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Muncie Star Press Interviews Signers of Our Petition in Support of Ball State University Physicist Eric Hedin

David Klinghoffer

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Discovery Institute delivered a petition to Ball State University (BSU) this week, signed by more than 7000 people, supporting besieged physics professor Eric Hedin. The Star Press in Muncie, IN, home of BSU, interviewed some signers and got some telling remarks.

As you know, Hedin is under attack by atheist flak and University of Chicago biologist Jerry Coyne and his friends at the Freedom from Religion Foundation. Hedin’s crime? In a course on the "Boundaries of Science," he suggested texts favorable to and critical of intelligent design. In the article, reporter Seth Slabaugh quotes Discovery Institute’s Dr. John West:

The petition was accompanied by a five-page letter that read, “First and foremost, Professor Hedin does not teach creationism in his course. None of the texts … promote the view that the Earth was created a few thousand years ago based on a literal reading of the Bible.”

The course does explore broader questions about “the purpose of life, and the relationship between science and faith,” which are “some of the most important and abiding human concerns raised since the advent of civilization,” Discovery Institute vice president John West wrote to [Ball State President Jo Ann] Gora.

Slabaugh talked to some Hoosiers who signed the petition, and one who knows Dr. Hedin personally (emphasis added):

One of them is Michael Fentz, a retired cartoonist from PAWS Inc., home of Garfield the cat.

Fentz, who met Hedin at church and has known him for years, said Hedin “is no maverick.”

He knows the rules,” Fentz said. “He’s very careful. This class was totally approved by the university.” So Fentz doesn’t see how the university can do anything other than defend it.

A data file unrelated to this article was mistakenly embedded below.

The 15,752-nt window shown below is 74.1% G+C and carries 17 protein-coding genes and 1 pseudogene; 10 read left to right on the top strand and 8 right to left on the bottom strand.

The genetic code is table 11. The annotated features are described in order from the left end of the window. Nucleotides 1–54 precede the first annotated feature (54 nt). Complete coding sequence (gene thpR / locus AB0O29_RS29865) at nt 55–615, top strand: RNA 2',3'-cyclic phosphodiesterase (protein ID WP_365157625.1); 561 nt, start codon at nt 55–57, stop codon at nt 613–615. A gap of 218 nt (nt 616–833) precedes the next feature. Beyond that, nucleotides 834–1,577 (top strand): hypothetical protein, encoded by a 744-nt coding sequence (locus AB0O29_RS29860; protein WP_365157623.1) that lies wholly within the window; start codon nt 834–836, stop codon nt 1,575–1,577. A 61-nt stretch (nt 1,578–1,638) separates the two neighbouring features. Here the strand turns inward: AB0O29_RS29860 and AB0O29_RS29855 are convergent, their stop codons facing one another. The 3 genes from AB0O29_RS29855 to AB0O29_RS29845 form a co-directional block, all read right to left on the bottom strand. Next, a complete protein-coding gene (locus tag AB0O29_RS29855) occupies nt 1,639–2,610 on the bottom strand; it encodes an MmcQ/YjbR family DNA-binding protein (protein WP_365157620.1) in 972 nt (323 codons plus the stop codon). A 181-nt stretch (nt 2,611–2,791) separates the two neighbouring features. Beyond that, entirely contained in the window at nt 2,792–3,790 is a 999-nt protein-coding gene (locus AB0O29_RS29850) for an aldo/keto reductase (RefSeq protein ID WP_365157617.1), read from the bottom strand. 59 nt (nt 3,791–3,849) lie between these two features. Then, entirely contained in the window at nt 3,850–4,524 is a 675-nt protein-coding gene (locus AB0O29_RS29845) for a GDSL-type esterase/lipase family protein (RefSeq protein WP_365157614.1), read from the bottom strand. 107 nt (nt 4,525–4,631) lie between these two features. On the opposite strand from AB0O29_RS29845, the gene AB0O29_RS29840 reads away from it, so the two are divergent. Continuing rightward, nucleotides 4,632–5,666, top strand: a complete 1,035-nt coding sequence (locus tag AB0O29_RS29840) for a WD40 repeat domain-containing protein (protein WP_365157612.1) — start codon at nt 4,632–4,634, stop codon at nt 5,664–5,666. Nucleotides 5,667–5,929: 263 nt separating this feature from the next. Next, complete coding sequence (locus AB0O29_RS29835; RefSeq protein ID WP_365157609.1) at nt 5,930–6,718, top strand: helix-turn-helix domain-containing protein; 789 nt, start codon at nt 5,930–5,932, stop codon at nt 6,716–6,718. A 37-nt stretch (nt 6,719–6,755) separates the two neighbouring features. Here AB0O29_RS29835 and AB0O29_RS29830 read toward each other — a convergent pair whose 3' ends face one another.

He also said Hedin, who currently attends Muncie Alliance Church, is not preachy.

Acting as surrogate parents, Hedin and his wife have been known to serve as hosts for international students over the holidays, when the campus is deserted.

“I’ve been there,” Fentz said. “There was no proselytizing or preaching. There was open discussion about other cultures. Many of them were Muslim students he invited to his house for a big international meal. At Easter, he did a very short introduction as to what the Easter holiday is about and why people celebrate that. But mostly it was just hanging out.”

Other signers seem to understand the situation perfectly:

Many others who signed the petition don’t know Hedin, including Cathy Schulert, Muncie, a part-time receptionist at a Richards Restaurant.

“I don’t understand why the education system is threatened by an opposing viewpoint,” she said. “It’s a shame our educational system can’t consider two different viewpoints.”

Another signer also gets the main point:

Monte Poling, the city manager for Union City and a lay minister, signed the petition because “this is more than just spiritual, it’s censoring what people can say, especially in a university setting. Wow, if there are things you can’t talk about in a university, I get a little concerned.”

We’re also very concerned about the precedent this would set if Coyne gets his way and Dr. Hedin is censored; hence the petition. Perhaps Ms. Schulert or Mr. Poling would be willing and available to help explain things to Dr. Coyne.

David Klinghoffer

Senior Fellow and Editor, Evolution News
David Klinghoffer is a Senior Fellow at Discovery Institute and the editor of Evolution News & Science Today, the daily voice of Discovery Institute’s Center for Science & Culture, reporting on intelligent design, evolution, and the intersection of science and culture. Klinghoffer is also the author of six books, a former senior editor and literary editor at National Review magazine, and has written for the Los Angeles Times, New York Times, Wall Street Journal, Washington Post, Seattle Times, Commentary, and other publications. Born in Santa Monica, California, he graduated from Brown University in 1987 with an A.B. magna cum laude in comparative literature and religious studies. David lives near Seattle, Washington, with his wife and children.



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